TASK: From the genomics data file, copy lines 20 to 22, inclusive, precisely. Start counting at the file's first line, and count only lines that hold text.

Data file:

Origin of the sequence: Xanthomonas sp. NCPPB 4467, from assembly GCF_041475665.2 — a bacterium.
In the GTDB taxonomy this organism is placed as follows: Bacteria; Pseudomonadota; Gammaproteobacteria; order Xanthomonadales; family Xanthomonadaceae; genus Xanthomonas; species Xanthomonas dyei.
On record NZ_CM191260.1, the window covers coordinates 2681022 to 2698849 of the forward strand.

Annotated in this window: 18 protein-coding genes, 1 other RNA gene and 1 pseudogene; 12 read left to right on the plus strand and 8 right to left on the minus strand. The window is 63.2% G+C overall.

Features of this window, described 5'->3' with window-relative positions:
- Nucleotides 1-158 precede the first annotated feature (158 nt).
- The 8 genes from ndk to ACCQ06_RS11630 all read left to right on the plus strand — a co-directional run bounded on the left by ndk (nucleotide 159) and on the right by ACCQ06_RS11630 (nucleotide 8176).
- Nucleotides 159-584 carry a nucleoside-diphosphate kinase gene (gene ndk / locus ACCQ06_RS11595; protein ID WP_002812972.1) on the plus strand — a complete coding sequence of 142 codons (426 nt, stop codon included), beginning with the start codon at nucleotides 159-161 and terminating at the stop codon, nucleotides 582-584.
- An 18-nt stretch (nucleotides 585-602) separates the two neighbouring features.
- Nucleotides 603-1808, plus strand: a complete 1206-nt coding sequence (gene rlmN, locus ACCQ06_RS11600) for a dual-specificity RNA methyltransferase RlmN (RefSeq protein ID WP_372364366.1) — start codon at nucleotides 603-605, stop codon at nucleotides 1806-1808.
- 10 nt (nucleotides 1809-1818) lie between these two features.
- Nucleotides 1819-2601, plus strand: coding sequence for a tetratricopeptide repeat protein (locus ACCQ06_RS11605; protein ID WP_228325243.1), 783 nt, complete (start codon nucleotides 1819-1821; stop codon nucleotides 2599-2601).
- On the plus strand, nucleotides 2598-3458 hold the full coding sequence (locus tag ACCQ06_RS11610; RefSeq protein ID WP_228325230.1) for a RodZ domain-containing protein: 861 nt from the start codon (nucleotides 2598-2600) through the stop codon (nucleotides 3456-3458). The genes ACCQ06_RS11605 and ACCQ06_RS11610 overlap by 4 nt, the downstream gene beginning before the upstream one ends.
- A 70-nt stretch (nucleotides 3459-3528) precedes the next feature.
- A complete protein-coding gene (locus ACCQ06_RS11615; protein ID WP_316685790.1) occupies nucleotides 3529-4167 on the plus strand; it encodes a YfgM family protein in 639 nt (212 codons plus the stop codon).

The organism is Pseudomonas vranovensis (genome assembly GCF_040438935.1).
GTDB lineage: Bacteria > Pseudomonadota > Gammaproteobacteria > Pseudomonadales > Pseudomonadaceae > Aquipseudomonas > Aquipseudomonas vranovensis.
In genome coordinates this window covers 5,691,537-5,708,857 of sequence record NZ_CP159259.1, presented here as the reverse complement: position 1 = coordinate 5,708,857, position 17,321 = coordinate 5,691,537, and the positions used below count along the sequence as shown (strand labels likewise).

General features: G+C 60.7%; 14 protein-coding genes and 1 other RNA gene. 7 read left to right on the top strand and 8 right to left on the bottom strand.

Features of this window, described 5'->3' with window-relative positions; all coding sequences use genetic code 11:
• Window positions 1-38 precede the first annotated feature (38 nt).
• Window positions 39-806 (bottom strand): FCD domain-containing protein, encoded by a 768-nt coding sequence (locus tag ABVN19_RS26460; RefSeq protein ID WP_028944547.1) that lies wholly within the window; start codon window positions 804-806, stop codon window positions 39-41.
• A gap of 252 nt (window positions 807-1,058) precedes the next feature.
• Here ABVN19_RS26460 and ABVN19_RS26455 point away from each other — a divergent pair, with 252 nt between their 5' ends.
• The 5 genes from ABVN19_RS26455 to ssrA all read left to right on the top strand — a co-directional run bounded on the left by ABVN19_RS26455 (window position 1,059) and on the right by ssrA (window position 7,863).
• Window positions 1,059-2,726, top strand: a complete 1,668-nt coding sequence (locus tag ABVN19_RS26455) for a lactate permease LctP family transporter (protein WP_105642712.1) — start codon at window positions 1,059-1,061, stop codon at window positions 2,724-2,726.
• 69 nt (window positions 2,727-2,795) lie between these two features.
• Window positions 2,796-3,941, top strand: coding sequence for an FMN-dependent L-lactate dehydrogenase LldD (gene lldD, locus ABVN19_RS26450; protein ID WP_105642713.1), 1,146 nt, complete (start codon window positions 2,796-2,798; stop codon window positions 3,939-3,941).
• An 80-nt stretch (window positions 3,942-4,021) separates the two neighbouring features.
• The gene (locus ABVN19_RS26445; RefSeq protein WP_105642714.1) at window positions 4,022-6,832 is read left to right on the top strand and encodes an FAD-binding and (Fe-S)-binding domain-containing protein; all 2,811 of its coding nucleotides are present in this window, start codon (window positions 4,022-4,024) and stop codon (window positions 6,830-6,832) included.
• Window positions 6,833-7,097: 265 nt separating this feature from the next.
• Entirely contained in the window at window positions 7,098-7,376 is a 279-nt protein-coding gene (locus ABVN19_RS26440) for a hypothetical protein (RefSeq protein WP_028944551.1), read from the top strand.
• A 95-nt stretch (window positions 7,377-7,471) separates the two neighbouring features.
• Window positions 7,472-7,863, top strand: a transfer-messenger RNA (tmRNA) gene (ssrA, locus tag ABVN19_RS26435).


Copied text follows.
Features of this window, described 5'->3' with window-relative positions; all coding sequences use genetic code 11:
• Window positions 1-38 precede the first annotated feature (38 nt).
• Window positions 39-806 (bottom strand): FCD domain-containing protein, encoded by a 768-nt coding sequence (locus tag ABVN19_RS26460; RefSeq protein ID WP_028944547.1) that lies wholly within the window; start codon window positions 804-806, stop codon window positions 39-41.